The places of Don Chaney and Elvin Hayes in basketball lore are fairly well known: Chaney was a key contributor to the University of Houston’s back-to-back Final Four appearances in 1967 and 1968 and a successful NBA player and coach for nearly four decades; Hayes, who presided over the University of Houston’s victory against UCLA in the first nationally televised college basketball game, was the National Player of the Year in 1968, a twelve-time NBA All-Star, and a member of the NBA’s fifty greatest players. What is less known about these men is the discrimination they faced in the city of Houston and across the South as forerunners of collegiate desegregation. Jacobus tells, through the nearly 250 interviews he conducted with members of the ’60s-era University of Houston athletics department, of the open racial taunting of visiting black players that occurred at the University of Houston basketball arena before the arrival of Chaney and Hayes, and of sudden rapturous support of on-court racial diversity after their arrival, as the two turned the school’s once-fledgling basketball program into an immediate national contender. Jacobus cites Chaney as suggesting that “‘the timing for integrating UH was great. The school and the students were ready—they wanted a winner.’” And win University of Houston did—with a frequency that set Guy V. Lewis on the road toward his 2007 induction in the Naismith College Basketball Hall of Fame.

   Warren McVea, University of Houston’s first black football player, hailed from San Antonio’s Brackenridge High School. Named “the best runner of the 1960s” by Dave Campbell’s Texas Football, McVea had scholarship offers from every major college football program in the country in 1962. To sign McVea, Bill Yeoman solicited the help of local African American community leader Quentin Mease, who thought that landing McVea “would impact the whole collegiate system.” Signing with University of Houston because he was a self-proclaimed “mama’s boy” who wanted to stay close to home, McVea could hardly have imagined the significance his decision, and the many firsts that would arise from it, would end up having on collegiate sports. Some of McVea’s groundbreaking achievements were personal, such as being featured in the first article about a freshman college athlete in the history of Sports Illustrated, running for 128 yards against Washington State University in the first football game to be played on Astroturf, and leading University of Houston to an AP ranking of # 2 in 1967. Others were part of a much larger social transformation, including being the first African American to play against Mississippi State, the University of Miami, and Ole Miss University, a game in which “he caught two long touchdown passes.” McVea was also the first African American to play football at the stadiums of the University of Tennessee, the University of Kentucky, Mississippi State, and Ole Miss, who hanged McVea in effigy at a pep rally before the game. And even though the on-field accomplishments of his college and professional career fell short of those of the other two members of his integration cohort, McVea, as Jacobus so aptly puts it, “changed the course of history in American football. Integration would become the rule and not the exception—a fitting, long-overdue rule of conduct on football fields everywhere in this nation.”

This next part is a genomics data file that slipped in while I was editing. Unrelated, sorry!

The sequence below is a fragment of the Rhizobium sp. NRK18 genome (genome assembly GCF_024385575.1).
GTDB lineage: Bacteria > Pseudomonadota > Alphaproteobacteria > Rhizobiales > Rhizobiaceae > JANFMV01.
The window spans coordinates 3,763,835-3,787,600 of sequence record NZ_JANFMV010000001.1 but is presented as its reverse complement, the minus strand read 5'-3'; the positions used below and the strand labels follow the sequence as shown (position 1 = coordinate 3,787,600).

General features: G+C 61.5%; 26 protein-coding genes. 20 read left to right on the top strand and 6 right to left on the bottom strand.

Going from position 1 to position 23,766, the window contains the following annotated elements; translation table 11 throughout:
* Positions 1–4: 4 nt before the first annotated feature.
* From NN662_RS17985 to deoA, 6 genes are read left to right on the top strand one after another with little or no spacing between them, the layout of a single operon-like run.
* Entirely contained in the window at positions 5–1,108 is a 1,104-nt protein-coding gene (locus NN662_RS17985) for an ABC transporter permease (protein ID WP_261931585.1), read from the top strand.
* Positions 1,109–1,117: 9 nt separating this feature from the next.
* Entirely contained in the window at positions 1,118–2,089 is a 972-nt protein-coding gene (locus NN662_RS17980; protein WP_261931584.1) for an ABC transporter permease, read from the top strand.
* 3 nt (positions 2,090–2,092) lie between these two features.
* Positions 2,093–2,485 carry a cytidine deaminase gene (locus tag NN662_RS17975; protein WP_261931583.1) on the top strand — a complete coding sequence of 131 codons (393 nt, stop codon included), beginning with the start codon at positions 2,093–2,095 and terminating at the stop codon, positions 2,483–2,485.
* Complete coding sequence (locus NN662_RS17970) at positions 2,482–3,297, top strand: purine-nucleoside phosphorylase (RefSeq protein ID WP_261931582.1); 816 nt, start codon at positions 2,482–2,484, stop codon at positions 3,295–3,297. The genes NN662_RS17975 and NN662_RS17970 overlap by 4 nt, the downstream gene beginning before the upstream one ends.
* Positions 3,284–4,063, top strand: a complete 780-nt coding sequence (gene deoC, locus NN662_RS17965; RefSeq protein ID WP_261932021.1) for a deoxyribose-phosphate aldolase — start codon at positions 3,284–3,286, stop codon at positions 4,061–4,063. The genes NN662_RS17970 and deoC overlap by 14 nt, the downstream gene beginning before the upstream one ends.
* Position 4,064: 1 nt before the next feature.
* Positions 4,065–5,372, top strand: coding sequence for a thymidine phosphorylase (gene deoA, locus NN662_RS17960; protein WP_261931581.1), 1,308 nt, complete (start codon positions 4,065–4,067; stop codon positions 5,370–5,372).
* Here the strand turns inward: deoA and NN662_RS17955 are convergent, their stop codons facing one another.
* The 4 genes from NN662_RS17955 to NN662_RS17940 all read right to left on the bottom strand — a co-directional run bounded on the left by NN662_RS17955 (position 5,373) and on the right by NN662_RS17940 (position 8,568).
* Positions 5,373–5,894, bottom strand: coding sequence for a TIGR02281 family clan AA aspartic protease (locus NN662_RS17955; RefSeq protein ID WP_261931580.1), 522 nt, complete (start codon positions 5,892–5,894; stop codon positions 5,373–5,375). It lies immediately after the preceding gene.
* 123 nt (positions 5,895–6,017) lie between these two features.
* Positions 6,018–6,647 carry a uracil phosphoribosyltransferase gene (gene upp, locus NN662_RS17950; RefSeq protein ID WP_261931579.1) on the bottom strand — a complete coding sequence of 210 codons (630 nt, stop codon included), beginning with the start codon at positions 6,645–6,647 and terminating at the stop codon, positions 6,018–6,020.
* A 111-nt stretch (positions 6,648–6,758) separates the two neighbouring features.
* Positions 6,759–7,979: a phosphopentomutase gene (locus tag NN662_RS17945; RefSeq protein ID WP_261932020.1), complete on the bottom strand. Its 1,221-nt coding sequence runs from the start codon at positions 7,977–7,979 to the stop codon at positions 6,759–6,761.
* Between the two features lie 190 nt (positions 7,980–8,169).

In his Foreword to the book, Wade Phillips, the long-time NFL coach and defensive guru, who arrived to play football at University of Houston a year after Warren McVea, proclaims that “a written history of Bill Yeoman’s pioneering spirit on the University of Houston football field and Guy V. Lewis’s courageous recruitment of Hayes and Chaney for work on the basketball court is long overdue.” With Houston Cougars in the 1960s, Jacobus has commendably provided such a history.


James Wright is Houston regional editor for Texas Books in Review. He teaches composition and literature at Houston Community College